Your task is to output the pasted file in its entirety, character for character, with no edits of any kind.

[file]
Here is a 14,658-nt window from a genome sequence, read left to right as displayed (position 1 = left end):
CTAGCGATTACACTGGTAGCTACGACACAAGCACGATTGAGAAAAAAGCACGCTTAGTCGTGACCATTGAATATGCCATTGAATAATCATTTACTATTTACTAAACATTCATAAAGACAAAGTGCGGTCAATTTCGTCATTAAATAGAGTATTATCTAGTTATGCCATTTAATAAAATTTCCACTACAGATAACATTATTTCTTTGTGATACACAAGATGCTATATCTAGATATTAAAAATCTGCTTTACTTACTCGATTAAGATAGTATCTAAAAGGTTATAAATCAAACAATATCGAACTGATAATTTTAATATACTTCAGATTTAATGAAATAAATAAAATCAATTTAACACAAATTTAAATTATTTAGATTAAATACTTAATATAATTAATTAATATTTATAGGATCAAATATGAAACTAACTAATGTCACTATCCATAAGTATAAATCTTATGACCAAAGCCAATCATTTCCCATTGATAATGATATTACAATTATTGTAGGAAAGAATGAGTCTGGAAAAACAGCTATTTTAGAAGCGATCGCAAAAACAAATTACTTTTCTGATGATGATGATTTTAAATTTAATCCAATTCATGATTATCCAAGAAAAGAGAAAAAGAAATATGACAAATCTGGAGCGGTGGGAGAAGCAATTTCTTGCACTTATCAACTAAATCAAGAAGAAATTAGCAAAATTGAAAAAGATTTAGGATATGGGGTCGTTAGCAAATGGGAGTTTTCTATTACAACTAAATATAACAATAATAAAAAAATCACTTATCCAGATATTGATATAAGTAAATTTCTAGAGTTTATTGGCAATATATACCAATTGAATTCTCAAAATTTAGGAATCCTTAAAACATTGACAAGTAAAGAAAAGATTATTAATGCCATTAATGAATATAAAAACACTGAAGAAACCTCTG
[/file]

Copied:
Here is a 14,658-nt window from a genome sequence, read left to right as displayed (position 1 = left end):
CTAGCGATTACACTGGTAGCTACGACACAAGCACGATTGAGAAAAAAGCACGCTTAGTCGTGACCATTGAATATGCCATTGAATAATCATTTACTATTTACTAAACATTCATAAAGACAAAGTGCGGTCAATTTCGTCATTAAATAGAGTATTATCTAGTTATGCCATTTAATAAAATTTCCACTACAGATAACATTATTTCTTTGTGATACACAAGATGCTATATCTAGATATTAAAAATCTGCTTTACTTACTCGATTAAGATAGTATCTAAAAGGTTATAAATCAAACAATATCGAACTGATAATTTTAATATACTTCAGATTTAATGAAATAAATAAAATCAATTTAACACAAATTTAAATTATTTAGATTAAATACTTAATATAATTAATTAATATTTATAGGATCAAATATGAAACTAACTAATGTCACTATCCATAAGTATAAATCTTATGACCAAAGCCAATCATTTCCCATTGATAATGATATTACAATTATTGTAGGAAAGAATGAGTCTGGAAAAACAGCTATTTTAGAAGCGATCGCAAAAACAAATTACTTTTCTGATGATGATGATTTTAAATTTAATCCAATTCATGATTATCCAAGAAAAGAGAAAAAGAAATATGACAAATCTGGAGCGGTGGGAGAAGCAATTTCTTGCACTTATCAACTAAATCAAGAAGAAATTAGCAAAATTGAAAAAGATTTAGGATATGGGGTCGTTAGCAAATGGGAGTTTTCTATTACAACTAAATATAACAATAATAAAAAAATCACTTATCCAGATATTGATATAAGTAAATTTCTAGAGTTTATTGGCAATATATACCAATTGAATTCTCAAAATTTAGGAATCCTTAAAACATTGACAAGTAAAGAAAAGATTATTAATGCCATTAATGAATATAAAAACACTGAAGAAACCTCTG